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A layout depicting a prototype station (mainline or otherwise) doesn't necessairly have to be large.  It could easily show just one section of the station. Even just a single siding.

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Not sure that i agree. Yes my station is 22ft from tunnel mouth to tunnel mouth but its nigh on impossible to view a whole train as theres too much stuff in the way. peak-in-the-dark.jpg This is one of the few angles that will be available but even then its hard to see the full train. Cheers Jim

 

 

.........am I alone in being able to 'smell' Jim's work?

 

Doug

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Since I've been modelling I've started far more layouts than I've finished but the ones I've got the most satisfaction from are of prototypical locations. Even if its not 100% accurate and the modeller takes bits from the real location to make a model that suits there needs is in my opinion a better option than a truly fictional approach.

There are a few on here like Leon's South Wales freight it's not a prototypical location but captures the atmosphere of South Wales in the early 90s and that's the time and place I did my spotting.

Nearly all of my favourite layouts are of real locations like Peterborough North, The simply superb Bristol Barrow road, Jims Birmingham New street brings back great memories of spotting there in the early 90s to see the 87s and 90 and the DVTS which still captivate me now.

When I started in O I tried to think of believable small space layouts for big locos and the best results where prototypical locations and I settled on Ranelagh Bridge.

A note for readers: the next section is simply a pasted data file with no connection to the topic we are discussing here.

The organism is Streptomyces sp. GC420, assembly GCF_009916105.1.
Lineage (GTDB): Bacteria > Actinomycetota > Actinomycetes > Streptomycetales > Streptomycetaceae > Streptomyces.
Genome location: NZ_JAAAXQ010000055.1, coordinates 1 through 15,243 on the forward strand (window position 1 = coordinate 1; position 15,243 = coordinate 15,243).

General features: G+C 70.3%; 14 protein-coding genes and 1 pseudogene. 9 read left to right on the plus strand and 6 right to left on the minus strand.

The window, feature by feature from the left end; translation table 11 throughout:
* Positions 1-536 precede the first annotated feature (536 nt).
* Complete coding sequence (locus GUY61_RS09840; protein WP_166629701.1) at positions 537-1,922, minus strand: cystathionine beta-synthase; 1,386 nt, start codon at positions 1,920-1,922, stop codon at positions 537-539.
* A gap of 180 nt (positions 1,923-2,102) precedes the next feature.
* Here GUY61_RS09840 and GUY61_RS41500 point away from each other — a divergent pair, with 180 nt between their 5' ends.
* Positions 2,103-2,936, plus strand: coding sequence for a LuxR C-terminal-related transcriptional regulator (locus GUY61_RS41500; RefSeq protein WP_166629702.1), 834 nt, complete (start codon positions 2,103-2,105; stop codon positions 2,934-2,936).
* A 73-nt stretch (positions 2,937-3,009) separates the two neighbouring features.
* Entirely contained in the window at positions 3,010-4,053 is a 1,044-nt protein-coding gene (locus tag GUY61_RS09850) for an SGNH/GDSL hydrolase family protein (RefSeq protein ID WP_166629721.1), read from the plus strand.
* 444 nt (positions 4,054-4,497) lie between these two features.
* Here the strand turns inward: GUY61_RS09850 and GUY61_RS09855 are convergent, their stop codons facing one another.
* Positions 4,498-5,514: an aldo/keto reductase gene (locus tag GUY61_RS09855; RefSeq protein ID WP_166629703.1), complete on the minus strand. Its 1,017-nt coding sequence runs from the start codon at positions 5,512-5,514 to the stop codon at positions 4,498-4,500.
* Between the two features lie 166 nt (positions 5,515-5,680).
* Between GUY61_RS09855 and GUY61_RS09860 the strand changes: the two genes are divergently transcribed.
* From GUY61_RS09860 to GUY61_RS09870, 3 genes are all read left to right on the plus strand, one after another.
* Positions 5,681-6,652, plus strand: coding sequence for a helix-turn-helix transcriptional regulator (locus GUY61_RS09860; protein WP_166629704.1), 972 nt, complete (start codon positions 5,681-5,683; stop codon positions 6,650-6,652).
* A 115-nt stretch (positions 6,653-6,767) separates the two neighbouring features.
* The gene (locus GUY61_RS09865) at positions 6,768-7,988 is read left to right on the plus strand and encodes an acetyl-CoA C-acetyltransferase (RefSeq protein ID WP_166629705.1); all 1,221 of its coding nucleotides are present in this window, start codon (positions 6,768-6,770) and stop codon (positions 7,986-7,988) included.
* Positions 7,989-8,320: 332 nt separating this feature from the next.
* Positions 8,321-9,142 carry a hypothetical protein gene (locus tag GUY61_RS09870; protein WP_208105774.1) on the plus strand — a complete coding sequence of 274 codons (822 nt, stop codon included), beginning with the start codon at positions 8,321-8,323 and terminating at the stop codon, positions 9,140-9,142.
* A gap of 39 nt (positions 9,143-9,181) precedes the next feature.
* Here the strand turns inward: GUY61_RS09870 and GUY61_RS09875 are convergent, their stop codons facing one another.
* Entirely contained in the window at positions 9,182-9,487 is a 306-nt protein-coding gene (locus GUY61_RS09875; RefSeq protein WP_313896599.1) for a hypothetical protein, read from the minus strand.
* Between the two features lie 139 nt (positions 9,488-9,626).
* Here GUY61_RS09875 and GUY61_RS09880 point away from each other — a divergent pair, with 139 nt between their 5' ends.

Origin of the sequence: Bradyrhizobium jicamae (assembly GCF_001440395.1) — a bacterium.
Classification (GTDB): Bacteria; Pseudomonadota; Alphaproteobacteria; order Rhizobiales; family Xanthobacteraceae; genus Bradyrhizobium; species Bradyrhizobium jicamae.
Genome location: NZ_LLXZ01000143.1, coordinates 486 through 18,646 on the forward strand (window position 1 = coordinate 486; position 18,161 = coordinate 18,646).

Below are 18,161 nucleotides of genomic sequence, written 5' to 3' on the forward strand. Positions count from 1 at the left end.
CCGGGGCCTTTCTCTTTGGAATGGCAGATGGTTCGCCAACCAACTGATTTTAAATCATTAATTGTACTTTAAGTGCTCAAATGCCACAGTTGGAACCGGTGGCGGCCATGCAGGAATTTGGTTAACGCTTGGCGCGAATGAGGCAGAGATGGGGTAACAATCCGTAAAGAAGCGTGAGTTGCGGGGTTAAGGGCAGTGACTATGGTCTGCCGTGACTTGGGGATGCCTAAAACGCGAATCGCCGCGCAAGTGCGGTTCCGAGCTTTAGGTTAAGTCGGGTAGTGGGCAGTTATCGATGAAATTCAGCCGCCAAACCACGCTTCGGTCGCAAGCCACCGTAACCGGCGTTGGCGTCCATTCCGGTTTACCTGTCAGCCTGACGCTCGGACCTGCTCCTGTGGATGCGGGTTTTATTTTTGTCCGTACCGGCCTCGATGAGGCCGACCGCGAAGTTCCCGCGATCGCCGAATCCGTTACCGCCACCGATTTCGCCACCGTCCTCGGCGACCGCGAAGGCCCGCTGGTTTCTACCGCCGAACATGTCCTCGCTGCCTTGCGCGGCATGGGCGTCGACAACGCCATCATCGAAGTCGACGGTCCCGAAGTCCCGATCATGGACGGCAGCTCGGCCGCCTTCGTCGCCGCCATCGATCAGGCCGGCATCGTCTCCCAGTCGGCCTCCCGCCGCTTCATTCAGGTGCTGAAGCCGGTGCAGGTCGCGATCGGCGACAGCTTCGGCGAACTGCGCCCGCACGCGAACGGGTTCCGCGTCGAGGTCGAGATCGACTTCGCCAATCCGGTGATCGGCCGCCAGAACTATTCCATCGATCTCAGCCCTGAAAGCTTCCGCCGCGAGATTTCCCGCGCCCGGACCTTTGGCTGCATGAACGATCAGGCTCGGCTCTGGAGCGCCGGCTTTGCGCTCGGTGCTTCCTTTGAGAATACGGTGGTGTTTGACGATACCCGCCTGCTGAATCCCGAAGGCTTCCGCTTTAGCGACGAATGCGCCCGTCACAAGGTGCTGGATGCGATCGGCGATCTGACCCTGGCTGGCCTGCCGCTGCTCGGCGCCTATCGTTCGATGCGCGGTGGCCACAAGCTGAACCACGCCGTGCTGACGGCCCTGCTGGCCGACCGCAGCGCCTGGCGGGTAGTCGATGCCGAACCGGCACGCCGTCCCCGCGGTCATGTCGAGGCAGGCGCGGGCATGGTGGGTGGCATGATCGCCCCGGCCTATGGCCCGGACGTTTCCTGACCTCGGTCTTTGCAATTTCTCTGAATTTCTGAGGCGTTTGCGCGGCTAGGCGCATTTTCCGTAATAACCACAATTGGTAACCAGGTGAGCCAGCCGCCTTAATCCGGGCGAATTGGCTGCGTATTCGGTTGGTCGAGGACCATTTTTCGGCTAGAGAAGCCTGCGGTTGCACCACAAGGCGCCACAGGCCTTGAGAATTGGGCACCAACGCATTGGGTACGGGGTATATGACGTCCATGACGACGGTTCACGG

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.........am I alone in being able to 'smell' Jim's work?

 

Doug

 In the notorious New Street four-foot?

 

Eugh! :O

Edited by 'CHARD
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Guest Phil

.........am I alone in being able to 'smell' Jim's work?

 

Doug

 In the notorious New Street four-foot?

 

Eugh! :O

Half eaten Casey Jones burgers or Robirch pies ?

 

Or do you mean that sweet Sulzer clag out of the peak ?

 

 

Or. "please do not flush the toilet while ......................" too late

 

 

BTW Jim, you need to get some filth around the radiator grilles at No 1 end. That bodyside is waaaaay to clean for a hard workin 45 !!!!

Edited by Phil

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I note there are references to Pempoul and Maindee East. Though very different from each other, and neither based on an 'actual' prototype, both are very much (and brilliant) examples of modelling prototype practice, and both are the product of an immense amount of research. So, are they as good as an 'actual' prototype built to the same standard? An interesting question, but please judge by the pictures. 

 

Maindee 02 breakdown crane.jpg

 

Maindee 04 coaling stage.jpg

 

Maindee 07 shed front detail.jpg

 

Maindee 11 shed front.jpg

 

Maindee 14 coaling plant.jpg

 

Maindee 15 view down shed yard.jpg

 

 

Pempoul 07 B&W.jpg

 

Pempoul 12 B&W.jpg

 

Pempoul 20 B&W square format.jpg

 

Pempoul 21.jpg

 

Pempoul 23 B&W.jpg

 

Pempoul 25.jpg

 

 

Also included are some pictures of Moretonhamstead, another one of Wolverhampton MRC's prototype-based layouts. Built many years ago now, but still going, its standards are rather below what one might expect today. It's only OO for a start and is showing its age. In a way then, it's not as good an example of the 'highest' modelling standards as are Pempoul or Maindee East, though it is a model of an actual place. And, though this is slightly off the topic, everything was 'made' or modified out of necessity. Even if locos had a proprietary body, they had a scratch-built or kit-built chassis. 

 

Moretonhampstead 04.jpg

 

Moretonhampstead 06.jpg

 

Moretonhampstead 07.jpg

 

Moretonhampstead 08.jpg

 

It appears TMDs get a bit of a bad press. If done well, they shouldn't - as, I hope, these pictures of Oulton TMD show...

 

Oulton 01.jpg

 

Oulton 03.jpg

 

Oulton 04.jpg

 

Oulton 06B.jpg

 

Oulton 12.jpg